21 January 2019

Moules (et) frites — toute une histoire

A few weeks ago we decided we wanted to make moules-frites for lunch sometime in January. That's mussels with French fries. We have a good fishmonger who comes from the Atlantic coast of France every Saturday and sets up a big stand at Saint-Aignan's open-air market. We hadn't cooked mussels in a long time, and, surprisingly, in 13+ years of blogging, I have never before posted about cooking them.


The day arrived on January 19, two days ago. Problem was, we had a few hours of freezing rain before dawn that morning. The car, which I had failed to park under the carport out front, was completely iced over. Walt went out for a walk with the dog at about 8:30 and when he came back he said it was seriously slippery out there. The dog had fallen flat on her belly when her feet slipped out from under her on the vineyard road.

I decided it wasn't worth the risk to go out. The road from our hamlet down to the main road along this side of the river is very steep. The freezing rain had stopped but the temperature was still below freezing at 9:00. We made other lunch plans — leftovers. I told Walt I'd go over to the market in Noyers the next day (that was yesterday) because I thought there was a fishmonger there as well.

And I did go. I found no seafood there. I talked to a woman at a produce stand, who told me the fishmonger who used to set up in Noyers on Sundays stopped coming to the market months ago. It's obviously not a market I go to often. I'm out of touch.

I had some shopping to do at the Intermarché supermarket over there, so I headed that way. The fish counter was open in the store, but the selection of seafood was limited. Dismal, really. There were some mussels on display, but they were pretty sad-looking — small and not appetizing, lying there gasping for air or water. Half of them had popped open, and that's not a great sign. I decided to pass. I had about given up on mussels for the time being. But as I was driving across the bridge toward home, I realized I had forgotten to buy potatoes.


And we were out. Oh well, I might as well run up to SuperU and get those, and I'll see if they have any decent looking mussels on display. And guess what — they did. I bought them, and the potatoes.

There was still plenty of time before noon to wash the moules, pick through them to eliminate any with open or broken shells, and "de-beard" those that needed that kind of grooming. Once they were cleaned and sorted, it was a pretty fast process to cook them.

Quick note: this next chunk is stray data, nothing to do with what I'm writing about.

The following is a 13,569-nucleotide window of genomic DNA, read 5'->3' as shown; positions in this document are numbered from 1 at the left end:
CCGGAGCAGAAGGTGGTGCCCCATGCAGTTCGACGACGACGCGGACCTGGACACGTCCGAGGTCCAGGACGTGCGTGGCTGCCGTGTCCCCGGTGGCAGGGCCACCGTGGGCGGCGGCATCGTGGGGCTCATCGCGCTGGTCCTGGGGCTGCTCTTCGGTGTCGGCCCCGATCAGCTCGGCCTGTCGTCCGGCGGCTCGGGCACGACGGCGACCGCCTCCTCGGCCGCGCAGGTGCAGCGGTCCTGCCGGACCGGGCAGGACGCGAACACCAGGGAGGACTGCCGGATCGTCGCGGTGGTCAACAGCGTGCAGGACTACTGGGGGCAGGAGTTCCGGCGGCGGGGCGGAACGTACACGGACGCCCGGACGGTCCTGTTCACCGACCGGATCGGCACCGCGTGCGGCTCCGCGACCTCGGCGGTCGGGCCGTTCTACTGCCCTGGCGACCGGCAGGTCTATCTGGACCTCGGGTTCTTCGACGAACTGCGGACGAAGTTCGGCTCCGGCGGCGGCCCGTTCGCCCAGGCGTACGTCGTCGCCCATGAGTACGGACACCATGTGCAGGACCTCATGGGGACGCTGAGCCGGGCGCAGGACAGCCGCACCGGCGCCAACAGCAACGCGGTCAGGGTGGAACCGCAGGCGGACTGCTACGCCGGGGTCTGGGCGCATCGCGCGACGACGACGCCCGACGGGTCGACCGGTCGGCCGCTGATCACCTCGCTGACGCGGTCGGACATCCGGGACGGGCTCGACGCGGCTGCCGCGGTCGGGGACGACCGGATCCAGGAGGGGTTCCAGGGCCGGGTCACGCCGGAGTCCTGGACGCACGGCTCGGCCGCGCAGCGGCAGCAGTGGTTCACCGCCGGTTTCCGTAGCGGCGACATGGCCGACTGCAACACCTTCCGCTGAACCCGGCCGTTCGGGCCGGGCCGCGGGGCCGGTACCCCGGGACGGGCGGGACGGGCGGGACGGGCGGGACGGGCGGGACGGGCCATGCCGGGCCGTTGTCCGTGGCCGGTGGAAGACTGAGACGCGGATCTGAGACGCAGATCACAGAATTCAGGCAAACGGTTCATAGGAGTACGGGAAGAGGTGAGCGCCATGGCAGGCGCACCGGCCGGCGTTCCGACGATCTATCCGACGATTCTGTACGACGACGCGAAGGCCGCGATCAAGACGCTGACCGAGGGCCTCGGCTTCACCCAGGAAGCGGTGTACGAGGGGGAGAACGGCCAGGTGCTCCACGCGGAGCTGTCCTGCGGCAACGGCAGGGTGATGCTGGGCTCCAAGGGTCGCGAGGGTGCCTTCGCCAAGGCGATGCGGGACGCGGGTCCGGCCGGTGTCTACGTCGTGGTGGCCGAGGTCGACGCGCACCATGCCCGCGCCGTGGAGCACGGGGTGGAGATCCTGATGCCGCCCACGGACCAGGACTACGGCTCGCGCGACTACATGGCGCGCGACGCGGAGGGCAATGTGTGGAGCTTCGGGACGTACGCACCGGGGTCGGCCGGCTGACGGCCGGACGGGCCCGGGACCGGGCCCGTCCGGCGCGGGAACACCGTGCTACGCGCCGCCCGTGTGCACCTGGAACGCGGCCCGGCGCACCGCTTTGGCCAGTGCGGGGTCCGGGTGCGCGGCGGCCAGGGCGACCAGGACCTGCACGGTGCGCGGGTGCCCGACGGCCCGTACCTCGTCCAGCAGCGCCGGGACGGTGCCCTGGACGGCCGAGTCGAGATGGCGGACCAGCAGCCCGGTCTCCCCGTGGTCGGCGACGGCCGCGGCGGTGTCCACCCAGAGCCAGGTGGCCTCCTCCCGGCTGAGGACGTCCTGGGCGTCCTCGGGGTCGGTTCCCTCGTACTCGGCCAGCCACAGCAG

Sauté some onion and/or shallot in butter in the bottom of a big pot. Dump in the mussels, shells and all (of course). Toss in some chopped parsley and celery (one stalk). Grind some black pepper over all, and pour in about a third of a bottle of dry white wine. Don't add salt; the mussels are salty enough. As soon as the shells open up, the mussels are ready. It doesn't take much more than five minutes. Oh, and don't forget to cook some French fries. Voilà — lunch.

20 January 2019

Saucisses à la languedocienne

This weekend I cooked and posted about topinambours (Jerusalem artichokes) à la boulangère. They were good, and we finished them yesterday at lunchtime. Gratins are often good reheated, like other casserole dishes. With the Jerusalem artichokes, we had sausages in a tomato/caper sauce called saucisses à la languedocienne. The Languedoc is an ancient province in southern France, bordered by Provence, the Perigord, the Mediterranean Sea, and the Pyrenees mountains.





This is a recipe I stumbled upon when doing research in the Larousse Gastronomique food and cooking encyclopedia. I was looking up information about saucisses de Toulouse, because I had bought some of those at a local supermarket, Intermarché, a few days earlier. Saucisses de Toulouse are about the plainest sausages you can buy, and that's what makes them good.




 They're also called saucisses au couteau because they are, at least traditionally, made with pork (shoulder and lean breast) that has been chopped with a knife, not run through a grinder. The meat used for Toulouse sausages is simply seasoned with salt and pepper. Saucisses de Toulouse are good served with beans, as in cassoulet (a Toulouse and Castelnaudary specialty). They're good baked in the oven, fried in a pan on top of the stove, grilled, or poached in water or wine.


 They come in two forms: saucisses portion (classic sausages, which is what I had this time), or saucisse brasse — a long section of bulk sausage that is often presented wound into a spiral, sometimes called en escargot (snail-style — no, there's no snail meat in it!). That's what's pictured here. The escargot-shaped sausage can be held together for cooking by running two long skewers through it, perpendicular to each other in a cross shape.